Modular motorcycle helmets are fast becoming popular among riders nowadays, especially those often engaged in long, cross-country travel.
With a hinged chin bar, this type of helmet allows the rider to easily get some air, smoke a cigarette, or take a sip from a soda bottle while at a brief stop. With a modular helmet, it's easier and quicker to show the rider's face at a police checkpoint compared to full-face head gear.
By pressing a lock button, the rider can flip up the lower part of the helmet without releasing the neck strap or removing the entire helmet from his or her head. Owners of a modular helmet will attest that it's so convenient to use.
When the hinged bar is lowered, a modular helmet looks almost like a full-face helmet but with large screws on the sides to hold the moving part and the release/lock button in front. However, tales are going around claiming that modular helmets are less safe than their full-face counterparts.
There are harrowing stories about modular helmets that broke into pieces as a result of strong impacts from a motorcycle accident. These rider incidents add to the long list of fatalities from motorcycle-related accidents.
According to Tim Endencia, product specialist of MotoMarket and MotoStyle, these stories that tend to generalize modular helmets as products with design flaws are just myths. MotoMarket and MotoStyle were designated as the authorized dealers of Schuberth helmets, a German brand known for high-quality motorcycle helmet.
Endencia cited four possible factors that may cause the disintegration of modular helmets when subjected to strong impact. Here's what to watch out for:
1) The lock button is not properly secured. There are riders who sometimes forget to secure the lock button on the lower hinge when they ride the bike. A loose lower hinge weakens the integrity of the helmet against impact. A rider must make it a habit to double-check if the lock button is secured before hitting the road. Don't forget to secure the strap of the helmet, too.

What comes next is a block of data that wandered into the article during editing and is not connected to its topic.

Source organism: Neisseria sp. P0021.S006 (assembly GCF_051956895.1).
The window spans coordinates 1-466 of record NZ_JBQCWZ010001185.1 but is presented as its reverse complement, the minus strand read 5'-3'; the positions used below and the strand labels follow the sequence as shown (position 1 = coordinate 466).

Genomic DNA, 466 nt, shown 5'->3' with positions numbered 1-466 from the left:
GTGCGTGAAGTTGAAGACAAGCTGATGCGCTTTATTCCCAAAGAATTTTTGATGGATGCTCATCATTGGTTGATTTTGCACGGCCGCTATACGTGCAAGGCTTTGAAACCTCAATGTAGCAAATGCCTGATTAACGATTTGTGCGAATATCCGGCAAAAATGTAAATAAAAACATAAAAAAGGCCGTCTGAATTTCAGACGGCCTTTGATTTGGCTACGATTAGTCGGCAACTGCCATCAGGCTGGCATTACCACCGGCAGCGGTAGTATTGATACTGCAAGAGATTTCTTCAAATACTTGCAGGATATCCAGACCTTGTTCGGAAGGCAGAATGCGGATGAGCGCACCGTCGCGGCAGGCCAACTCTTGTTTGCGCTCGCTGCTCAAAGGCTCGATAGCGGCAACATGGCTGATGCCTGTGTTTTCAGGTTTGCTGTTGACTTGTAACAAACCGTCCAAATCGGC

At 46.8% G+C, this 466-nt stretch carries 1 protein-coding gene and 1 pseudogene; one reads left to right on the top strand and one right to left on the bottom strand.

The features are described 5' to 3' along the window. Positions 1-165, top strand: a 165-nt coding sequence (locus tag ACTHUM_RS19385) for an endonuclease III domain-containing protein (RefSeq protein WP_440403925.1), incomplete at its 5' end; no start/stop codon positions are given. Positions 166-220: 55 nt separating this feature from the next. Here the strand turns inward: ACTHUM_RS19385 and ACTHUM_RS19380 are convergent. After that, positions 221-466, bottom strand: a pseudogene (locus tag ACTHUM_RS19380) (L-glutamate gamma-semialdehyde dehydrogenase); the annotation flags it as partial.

2) Avoid being screwed up. Although this kind of incident is more prevalent with low-quality helmets, any moving part which is secured by a screw must be periodically checked. If the rider can feel the screw has loosened even just a bit for one reason or another, this must be tightened immediately before resuming a journey.
3) You get what you pay for. There are modular helmets that are being sold in the market for a cheaper price but with lesser quality. Remember that this kind of helmet is not made in solid form like the full-face helmet, so it’s very important to determine if thorough research was applied in its construction. Premium helmets like Schuberth, for example, uses the Direct Fiber Processing (DFP) in constructing the helmet shell for optimum strength against impact.
4) Go for maximum protection. There are modular helmets that are tested as both full-faced and half-faced helmets. Schuberth is among the few premium helmet products that passed testing standards for both with flying colors. But despite having two homologations, riders are discouraged from wearing modular helmets with the hinged bar flipped up while the motorbike is moving at high speed. This is to ensure full protection of the rider’s face in the event of a road mishap.
A rider must not only be wise in choosing a quality helmet, but should know how to properly use them for safety reasons. In riding, there's no room for ignorance and negligence.
Here’s another important reminder: Always read the user’s manual.